Tuesday, October 9, 2018

Henry Hackett, prison hulks, deportation to Tasmania... and magical babies

A prison hulk, Deptford, artist unknown.
Courtesy of Wikimedia Commons
Henry Hackett was the maternal grandfather of husband of one of my great-great-aunts, and maybe not even that... so a rather distant relation. And things became even more, way more distant, when he was deported for burglary! It's a story of prison hulks, Dickensian images, and a family that kept growing despite him being on the other side of the world.

Henry Hackett was born in Wigston, Leicestershire, in 1818. I believe he was baptised in Wigston Magna (Greater Wigston) Independent chapel on 15th March, 1819, to parents William Hackett and Charlotte (nee Bates). Henry married Esther Brewin (also spelled Bruin) on 23 November, 1838, when both bride and groom were aged twenty. The wedding ceremony was performed at the Anglican church in Wigston Magna--All Saints'--and both of the spouses' fathers, and the spouses themselves, were all working as framework knitters.

Henry and Esther's first child, a daughter, Mary Brewin Hackett, was born during the second quarter of 1839, and the second child, another girl named Sarah Ann, was born in the second quarter of 1841. (Sarah Ann is the one who later marries Samuel Cawthorn, and whose son then marries my great-aunt, Elizabeth Bonnett.)

At least, I am pretty certain that Sarah Ann is Henry's daughter. I have ordered Sarah Ann's birth certificate to be 100% sure. Without the birth certificate, we cannot know Sarah Ann's exact birth date--it could be any day between mid-March and June 30th. Most likely, she was born at during the early part of the registration quarter. Why does this matter? It matters, because on 7th August, 1840, Henry Hackett was sentenced, in Leicester, to ten years' deportation, and despatched to a prison hulk, Justitia, in Woolwich, London, before being shipped to Tasmania, Australia in May, 1841 on the convict ship called David Clark, one of 308 prisoners making the journey. I doubt that conjugal visits were allowed on prison hulks, though you never know.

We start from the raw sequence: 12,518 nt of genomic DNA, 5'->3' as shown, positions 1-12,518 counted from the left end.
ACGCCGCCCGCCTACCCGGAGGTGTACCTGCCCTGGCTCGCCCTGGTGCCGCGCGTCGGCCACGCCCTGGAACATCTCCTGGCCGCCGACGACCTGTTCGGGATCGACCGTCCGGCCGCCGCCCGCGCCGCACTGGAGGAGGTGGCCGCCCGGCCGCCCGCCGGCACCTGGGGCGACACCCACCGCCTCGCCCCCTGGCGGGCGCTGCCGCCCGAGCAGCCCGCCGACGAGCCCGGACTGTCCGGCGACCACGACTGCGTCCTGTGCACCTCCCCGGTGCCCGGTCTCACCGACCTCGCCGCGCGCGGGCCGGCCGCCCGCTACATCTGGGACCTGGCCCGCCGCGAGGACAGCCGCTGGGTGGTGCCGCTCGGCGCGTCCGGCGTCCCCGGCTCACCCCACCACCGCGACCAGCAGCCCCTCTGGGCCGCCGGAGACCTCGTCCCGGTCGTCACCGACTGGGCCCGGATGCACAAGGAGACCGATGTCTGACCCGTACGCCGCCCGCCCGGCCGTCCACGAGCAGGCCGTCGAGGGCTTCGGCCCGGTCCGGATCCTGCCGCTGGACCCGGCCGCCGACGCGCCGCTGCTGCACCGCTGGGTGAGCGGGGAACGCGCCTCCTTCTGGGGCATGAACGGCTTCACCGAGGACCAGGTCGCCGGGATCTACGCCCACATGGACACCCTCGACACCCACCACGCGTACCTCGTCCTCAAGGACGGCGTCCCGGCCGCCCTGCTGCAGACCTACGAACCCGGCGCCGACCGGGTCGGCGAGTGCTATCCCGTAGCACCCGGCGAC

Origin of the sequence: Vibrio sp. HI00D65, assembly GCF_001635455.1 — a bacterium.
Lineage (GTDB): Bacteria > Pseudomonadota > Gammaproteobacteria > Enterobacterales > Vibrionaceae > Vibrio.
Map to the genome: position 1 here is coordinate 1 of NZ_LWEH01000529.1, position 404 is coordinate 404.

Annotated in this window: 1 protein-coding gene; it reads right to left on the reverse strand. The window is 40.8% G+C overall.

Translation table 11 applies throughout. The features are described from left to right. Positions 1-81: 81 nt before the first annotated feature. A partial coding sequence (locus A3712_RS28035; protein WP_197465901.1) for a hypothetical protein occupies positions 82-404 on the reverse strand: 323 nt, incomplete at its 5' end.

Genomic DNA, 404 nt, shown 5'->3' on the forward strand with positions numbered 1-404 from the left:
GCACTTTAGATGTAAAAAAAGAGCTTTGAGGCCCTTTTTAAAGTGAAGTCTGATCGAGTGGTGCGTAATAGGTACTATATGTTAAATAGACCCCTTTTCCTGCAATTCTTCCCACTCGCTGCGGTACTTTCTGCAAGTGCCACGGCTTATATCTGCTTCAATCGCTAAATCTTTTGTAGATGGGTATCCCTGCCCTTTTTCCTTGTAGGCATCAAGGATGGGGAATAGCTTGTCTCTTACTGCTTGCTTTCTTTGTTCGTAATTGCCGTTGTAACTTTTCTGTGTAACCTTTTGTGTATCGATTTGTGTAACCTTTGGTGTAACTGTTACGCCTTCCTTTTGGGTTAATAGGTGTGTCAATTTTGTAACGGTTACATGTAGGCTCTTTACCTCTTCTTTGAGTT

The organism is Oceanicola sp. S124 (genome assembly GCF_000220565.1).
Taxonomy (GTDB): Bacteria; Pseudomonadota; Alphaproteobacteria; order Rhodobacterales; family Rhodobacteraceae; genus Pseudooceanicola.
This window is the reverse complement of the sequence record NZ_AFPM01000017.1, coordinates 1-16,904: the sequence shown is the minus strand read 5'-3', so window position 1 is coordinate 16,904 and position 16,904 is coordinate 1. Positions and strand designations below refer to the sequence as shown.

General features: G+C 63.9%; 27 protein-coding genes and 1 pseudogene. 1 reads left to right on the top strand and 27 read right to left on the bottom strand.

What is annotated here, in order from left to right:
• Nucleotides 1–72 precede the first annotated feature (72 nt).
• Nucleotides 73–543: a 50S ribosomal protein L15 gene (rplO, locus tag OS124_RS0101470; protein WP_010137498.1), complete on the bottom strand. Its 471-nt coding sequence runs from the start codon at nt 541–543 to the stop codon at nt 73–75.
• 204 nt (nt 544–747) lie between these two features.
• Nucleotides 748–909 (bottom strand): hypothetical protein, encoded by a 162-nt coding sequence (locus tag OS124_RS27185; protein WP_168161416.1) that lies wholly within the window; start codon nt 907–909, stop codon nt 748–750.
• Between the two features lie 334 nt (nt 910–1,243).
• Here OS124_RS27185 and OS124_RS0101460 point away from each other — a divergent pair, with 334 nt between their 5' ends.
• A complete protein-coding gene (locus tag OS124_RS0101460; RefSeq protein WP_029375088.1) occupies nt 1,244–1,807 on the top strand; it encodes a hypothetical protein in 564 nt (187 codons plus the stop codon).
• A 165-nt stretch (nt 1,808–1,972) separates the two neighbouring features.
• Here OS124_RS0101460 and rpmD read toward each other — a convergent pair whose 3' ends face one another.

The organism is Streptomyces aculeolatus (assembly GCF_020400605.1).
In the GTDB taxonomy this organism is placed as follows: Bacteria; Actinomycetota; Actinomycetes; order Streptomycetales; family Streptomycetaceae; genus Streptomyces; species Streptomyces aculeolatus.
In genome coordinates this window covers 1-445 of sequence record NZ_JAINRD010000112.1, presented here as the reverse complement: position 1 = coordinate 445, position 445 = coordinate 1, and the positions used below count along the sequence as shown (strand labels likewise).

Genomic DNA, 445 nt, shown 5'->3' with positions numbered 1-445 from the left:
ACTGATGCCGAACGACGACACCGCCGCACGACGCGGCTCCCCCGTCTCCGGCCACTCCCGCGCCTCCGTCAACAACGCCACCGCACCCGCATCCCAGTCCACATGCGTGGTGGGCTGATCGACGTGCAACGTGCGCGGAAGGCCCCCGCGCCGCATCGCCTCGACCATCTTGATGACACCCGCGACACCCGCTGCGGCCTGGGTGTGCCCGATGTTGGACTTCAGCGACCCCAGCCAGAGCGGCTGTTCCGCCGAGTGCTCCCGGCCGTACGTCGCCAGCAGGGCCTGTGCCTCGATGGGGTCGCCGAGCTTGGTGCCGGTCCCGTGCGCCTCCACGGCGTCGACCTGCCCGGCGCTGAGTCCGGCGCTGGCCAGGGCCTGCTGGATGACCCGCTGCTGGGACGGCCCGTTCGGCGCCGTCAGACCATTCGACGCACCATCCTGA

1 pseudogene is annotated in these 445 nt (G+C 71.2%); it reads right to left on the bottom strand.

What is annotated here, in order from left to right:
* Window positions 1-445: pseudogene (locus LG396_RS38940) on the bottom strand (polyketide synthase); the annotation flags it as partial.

Leicestershire Mercury, 8 August 1940.
By kind permission of findmypast.com
Henry Hackett was charged with breaking into the house of a Mrs. Fox in Wigston, and stealing "jars, keys, and other items". The Leicestershire Mercury on 8th August went into more detail, and stated that he was suspected of stealing two pounds of mutton, a pound of butter, a loaf of bread, five jars of preserves, and a jar of pickles. Someone was hungry. Maybe his wife was craving the pickles during early pregnancy. If he had stolen the goods for his  family rather than to resell, or just because he wanted a snack, then very sadly, Henry was soon to leave his wife and child in a far hungrier state. Committed to trial at the county assizes, and then sent to London, he ended up on the other side of the world, never to return. He died in Richmond, Tasmania, on 19th November, 1847.

New South Wales and Tasmania Convict Musters
By kind permission of findmypast.com
The prison hulk that Henry was held on for the months prior to shipping out to Tasmania, was called the Justitia in 1840, but had had a long prior history as the HMS Hindostan, sailing to India, Australia, the Mediterranean. No longer seaworthy, by 1840 she had been "hulked"--her masts and other parts removed, leaving just the hull and decks--and converted to a prison--a common practice in the early 19th century. The sort of place that Abel Magwitch escaped from in Dickens' Great Expectations.

The ship David Clark had already been to Australia in 1839, that time carrying the first emigrants under the assisted-passage program: encouraging people to settle "down under". Those that were on the ship in 1841 didn't make the voyage of their own choice, and may even have been put to work for some of the people on the 1839 voyage. (There is a picture of the David Clark on various websites, but reproduction is prohibited. Try here. Or here but this link was not responding for me.)

The bridge in Richmond, Tasmania
Under Creative Commons licensing via Wikimedia Commons
Richmond, Tasmania, was the end of Henry Hackett. Unless, of course, Henry had a personal transporter that allowed him to return to Leicestershire and impregnate his wife several  more times, both before, and after, his death. Emma Louisa Hackett was born in 1846, with Adah Maria in 1850, Amelia Catherine in 1855, and Martha Ellen in 1860. (All were registered as Hackett, in Esther's married name, despite no Henry in sight!) It might have taken a while for news of Henry's death to reach Wigston Magna, allowing Esther to marry again: in 1851, Esther was living with her sister, Mary Percival, Esther's baby Adah only eight months old and Henry long gone; in 1861 she was living as a housekeeper in the household of John Holmes, a 42 year old bachelor. In 1871? Esther was Mrs Esther Holmes, having married John in 1864.

I obviously have to do more research into Esther's children after Sarah Ann, before she marries John Holmes. (Amelia) Catherine gives no father on her marriage certificate:

Marriage of Amelia Catherine Hackett to Henry Frederick Wells in 1873
with kind permission from http://findmypast.com
I wonder if there are any Hackett descendants in Hobart?

UPDATE: Sarah Ann was indeed registered as Henry's daughter. Born on the 22 April, 1941 in Wigston Magna (Greater Wigston), her mother Esther must have been only three or four weeks pregnant when Henry was sent for trial at the Assizes.